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Pinocchio returns to the Fairy's house and she promises him that, on the morrow, he will cease to be a Marionette and become a boy. A wonderful party of coffee-and-milk to celebrate the great event
Mindful of what the Fisherman had said, Pinocchio knew that all hope of being saved had gone. He closed his eyes and waited for the final moment.
Suddenly, a large Dog, attracted by the odor of the boiling oil, came running into the cave.
"Get out!" cried the Fisherman threateningly and still holding onto the Marionette, who was all covered with flour.
But the poor Dog was very hungry, and whining and wagging his tail, he tried to say:
"Give me a bite of the fish and I'll go in peace."
"Get out, I say!" repeated the Fisherman.
And he drew back his foot to give the Dog a kick.
Then the Dog, who, being really hungry, would take no refusal, turned in a rage toward the Fisherman and bared his terrible fangs. And at that moment, a pitiful little voice was heard saying: "Save me, Alidoro; if you don't, I fry!"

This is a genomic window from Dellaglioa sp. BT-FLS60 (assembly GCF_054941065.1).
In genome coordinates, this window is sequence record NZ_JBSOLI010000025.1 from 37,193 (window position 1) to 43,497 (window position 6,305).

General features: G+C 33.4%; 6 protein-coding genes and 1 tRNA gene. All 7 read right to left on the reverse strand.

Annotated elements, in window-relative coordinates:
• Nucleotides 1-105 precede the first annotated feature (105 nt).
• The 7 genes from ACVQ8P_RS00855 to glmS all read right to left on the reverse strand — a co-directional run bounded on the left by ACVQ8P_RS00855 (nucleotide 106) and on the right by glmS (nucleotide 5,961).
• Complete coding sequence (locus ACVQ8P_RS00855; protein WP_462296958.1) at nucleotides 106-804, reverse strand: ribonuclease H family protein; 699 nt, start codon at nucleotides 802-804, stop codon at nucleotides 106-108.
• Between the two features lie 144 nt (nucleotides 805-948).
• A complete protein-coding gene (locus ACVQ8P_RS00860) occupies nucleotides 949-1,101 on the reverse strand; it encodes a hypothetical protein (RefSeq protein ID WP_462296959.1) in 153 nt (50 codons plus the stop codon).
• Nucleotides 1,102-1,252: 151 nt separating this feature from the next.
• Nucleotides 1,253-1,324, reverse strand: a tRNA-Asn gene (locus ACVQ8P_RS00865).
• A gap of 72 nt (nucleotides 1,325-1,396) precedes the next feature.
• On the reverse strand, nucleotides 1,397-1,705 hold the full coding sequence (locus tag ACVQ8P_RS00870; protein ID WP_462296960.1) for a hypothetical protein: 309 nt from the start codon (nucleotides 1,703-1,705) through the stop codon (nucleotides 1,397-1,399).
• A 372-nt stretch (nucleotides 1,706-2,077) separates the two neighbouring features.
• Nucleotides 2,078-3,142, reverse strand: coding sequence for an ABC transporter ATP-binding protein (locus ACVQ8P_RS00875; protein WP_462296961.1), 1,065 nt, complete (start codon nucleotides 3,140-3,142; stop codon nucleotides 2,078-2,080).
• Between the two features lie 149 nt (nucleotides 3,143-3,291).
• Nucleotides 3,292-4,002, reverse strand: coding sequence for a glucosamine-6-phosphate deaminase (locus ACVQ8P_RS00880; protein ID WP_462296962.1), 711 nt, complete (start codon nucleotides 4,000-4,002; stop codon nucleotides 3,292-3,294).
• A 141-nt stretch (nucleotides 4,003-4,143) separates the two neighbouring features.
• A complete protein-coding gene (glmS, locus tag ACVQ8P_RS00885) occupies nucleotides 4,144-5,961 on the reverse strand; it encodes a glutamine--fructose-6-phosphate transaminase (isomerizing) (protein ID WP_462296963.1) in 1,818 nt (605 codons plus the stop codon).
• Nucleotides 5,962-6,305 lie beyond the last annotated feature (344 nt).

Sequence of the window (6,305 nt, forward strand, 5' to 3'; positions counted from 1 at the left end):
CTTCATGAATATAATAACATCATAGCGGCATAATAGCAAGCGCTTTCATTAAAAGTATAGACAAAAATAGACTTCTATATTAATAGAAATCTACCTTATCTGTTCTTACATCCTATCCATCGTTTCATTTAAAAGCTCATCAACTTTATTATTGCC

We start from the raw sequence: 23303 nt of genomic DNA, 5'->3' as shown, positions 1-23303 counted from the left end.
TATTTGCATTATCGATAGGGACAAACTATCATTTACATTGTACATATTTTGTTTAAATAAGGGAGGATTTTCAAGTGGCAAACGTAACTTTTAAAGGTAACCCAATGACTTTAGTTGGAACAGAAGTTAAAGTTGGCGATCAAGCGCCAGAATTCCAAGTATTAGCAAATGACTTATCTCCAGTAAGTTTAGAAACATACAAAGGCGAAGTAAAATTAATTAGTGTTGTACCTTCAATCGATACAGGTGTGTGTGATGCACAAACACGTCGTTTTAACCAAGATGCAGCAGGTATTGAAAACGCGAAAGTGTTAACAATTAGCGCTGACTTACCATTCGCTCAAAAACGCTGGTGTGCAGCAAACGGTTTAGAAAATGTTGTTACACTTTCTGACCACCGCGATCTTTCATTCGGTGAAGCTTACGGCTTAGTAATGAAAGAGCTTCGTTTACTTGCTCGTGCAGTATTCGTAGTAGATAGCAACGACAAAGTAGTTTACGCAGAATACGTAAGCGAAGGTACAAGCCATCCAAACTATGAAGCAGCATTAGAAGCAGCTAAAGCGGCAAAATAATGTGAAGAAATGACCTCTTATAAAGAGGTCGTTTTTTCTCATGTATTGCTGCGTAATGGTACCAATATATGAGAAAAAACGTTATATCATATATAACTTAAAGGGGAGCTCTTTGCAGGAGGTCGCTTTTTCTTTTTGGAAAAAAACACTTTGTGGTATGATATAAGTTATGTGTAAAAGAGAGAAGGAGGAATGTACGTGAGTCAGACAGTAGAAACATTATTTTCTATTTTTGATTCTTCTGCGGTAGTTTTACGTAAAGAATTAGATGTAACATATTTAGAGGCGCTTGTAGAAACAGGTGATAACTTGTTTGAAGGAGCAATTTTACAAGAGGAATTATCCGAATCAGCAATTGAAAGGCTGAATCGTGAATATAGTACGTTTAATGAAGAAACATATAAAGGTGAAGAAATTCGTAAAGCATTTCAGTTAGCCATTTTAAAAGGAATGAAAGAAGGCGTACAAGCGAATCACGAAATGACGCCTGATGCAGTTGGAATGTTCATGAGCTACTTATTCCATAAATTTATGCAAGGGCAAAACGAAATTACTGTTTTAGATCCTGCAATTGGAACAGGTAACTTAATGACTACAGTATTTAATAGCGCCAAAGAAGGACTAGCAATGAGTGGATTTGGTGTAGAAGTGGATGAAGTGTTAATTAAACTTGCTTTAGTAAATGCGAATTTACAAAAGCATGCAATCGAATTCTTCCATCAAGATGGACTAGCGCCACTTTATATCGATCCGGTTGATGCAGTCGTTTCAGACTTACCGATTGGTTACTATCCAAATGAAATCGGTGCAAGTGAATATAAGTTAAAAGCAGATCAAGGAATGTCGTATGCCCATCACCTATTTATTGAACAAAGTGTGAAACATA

The Dog immediately recognized Pinocchio's voice. Great was his surprise to find that the voice came from the little flour-covered bundle that the Fisherman held in his hand.
Then what did he do? With one great leap, he grasped that bundle in his mouth and, holding it lightly between his teeth, ran through the door and disappeared like a flash!
The Fisherman, angry at seeing his meal snatched from under his nose, ran after the Dog, but a bad fit of coughing made him stop and turn back.
Meanwhile, Alidoro, as soon as he had found the road which led to the village, stopped and dropped Pinocchio softly to the ground.
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